The fashion industry represents a significant portion of the global gross domestic product, however, it is plagued by cheap imitators that infringe on the trademarks which destroys the fashion industry's hard work and investment. While eventually the copycats would be found and stopped, the damage has already been done, sales are missed and direct and indirect jobs are lost. The infringer thrives on two main facts: the time it takes to discover them and the lack of tracking technologies that can help the consumer distinguish them. Blockchain technology is a new emerging technology that provides a distributed encrypted immutable and fault resistant ledger. Blockchain presents a ripe technology to resolve the infringement epidemic facing the fashion industry. The significance of the study is that a new approach leveraging the state of the art blockchain technology coupled with artificial intelligence is used to create a framework addressing the fashion infringement problem. It transforms the current focus on legal enforcement, which is difficult at best, to consumer awareness that is far more effective. The framework, Crypto CopyCat, creates an immutable digital asset representing the actual product to empower the customer with a near real time query system. This combination emphasizes the consumer's awareness and appreciation of the product's authenticity, while provides real time feedback to the producer regarding the fake replicas. The main findings of this study are that implementing this approach can delay the fake product penetration of the original product market, thus allowing the original product the time to take advantage of the market. The shift in the fake adoption results in reduced returns, which impedes the copycat market and moves the emphasis to the original product innovation.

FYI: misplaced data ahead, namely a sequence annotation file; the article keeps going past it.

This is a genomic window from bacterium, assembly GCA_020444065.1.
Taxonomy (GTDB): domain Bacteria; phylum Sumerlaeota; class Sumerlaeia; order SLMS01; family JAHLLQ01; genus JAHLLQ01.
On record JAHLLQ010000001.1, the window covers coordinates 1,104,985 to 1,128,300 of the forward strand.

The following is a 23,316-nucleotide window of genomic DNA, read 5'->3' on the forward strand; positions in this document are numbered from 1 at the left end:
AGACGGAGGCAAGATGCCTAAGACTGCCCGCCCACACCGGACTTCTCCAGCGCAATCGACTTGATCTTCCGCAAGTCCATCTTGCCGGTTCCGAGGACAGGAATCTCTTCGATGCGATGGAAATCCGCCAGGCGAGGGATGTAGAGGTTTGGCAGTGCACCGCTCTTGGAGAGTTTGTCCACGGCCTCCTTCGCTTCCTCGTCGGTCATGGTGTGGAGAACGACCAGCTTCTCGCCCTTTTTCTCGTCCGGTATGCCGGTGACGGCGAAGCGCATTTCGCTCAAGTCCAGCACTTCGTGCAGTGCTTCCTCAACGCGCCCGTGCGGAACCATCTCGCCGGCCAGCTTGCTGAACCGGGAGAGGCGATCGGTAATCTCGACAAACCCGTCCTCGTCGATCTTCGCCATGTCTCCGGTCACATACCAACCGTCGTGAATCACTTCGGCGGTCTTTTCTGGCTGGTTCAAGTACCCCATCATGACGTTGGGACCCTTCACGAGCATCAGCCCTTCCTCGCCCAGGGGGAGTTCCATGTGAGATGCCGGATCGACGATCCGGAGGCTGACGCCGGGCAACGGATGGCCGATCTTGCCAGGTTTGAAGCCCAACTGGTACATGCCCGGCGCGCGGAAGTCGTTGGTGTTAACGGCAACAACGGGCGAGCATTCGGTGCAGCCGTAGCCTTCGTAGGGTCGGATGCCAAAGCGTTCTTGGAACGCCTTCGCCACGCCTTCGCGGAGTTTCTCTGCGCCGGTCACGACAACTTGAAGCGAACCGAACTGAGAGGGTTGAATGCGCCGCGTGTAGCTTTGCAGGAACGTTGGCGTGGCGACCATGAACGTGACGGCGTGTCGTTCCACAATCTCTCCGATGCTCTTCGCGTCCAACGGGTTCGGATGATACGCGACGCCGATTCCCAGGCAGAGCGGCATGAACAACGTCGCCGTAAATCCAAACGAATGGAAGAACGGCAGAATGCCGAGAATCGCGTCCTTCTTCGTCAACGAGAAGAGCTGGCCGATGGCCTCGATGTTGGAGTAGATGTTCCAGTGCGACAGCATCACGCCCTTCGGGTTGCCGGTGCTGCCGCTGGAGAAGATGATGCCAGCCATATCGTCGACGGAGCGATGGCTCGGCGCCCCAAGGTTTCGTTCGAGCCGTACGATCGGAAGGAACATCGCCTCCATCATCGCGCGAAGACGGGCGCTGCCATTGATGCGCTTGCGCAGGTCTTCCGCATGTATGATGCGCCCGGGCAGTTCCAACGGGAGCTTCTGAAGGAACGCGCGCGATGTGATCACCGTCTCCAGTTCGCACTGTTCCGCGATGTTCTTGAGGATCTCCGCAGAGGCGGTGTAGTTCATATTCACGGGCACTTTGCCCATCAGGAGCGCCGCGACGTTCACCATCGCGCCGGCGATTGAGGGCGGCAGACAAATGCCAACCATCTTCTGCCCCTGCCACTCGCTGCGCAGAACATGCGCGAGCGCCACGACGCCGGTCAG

The Effect of Pulsator on Washing Performance in a Front-Loading Washer

The object of this study is to investigate the effect of pulsator on washing performance quantitatively for front-loading washer. The front-loading washer with pulsator shows washing performance improvement of 18% and the particle-based body simulation technique has been applied to figure out the relation between washing performance and mechanical forces exerted on textile during washing process. As a result, the mechanical forces, such as collision force and strain force, acting on the textile have turned out to be about twice numerically. The washing performance improvement due to additional pulsate system has been utilized for customers to save 50% of washing time.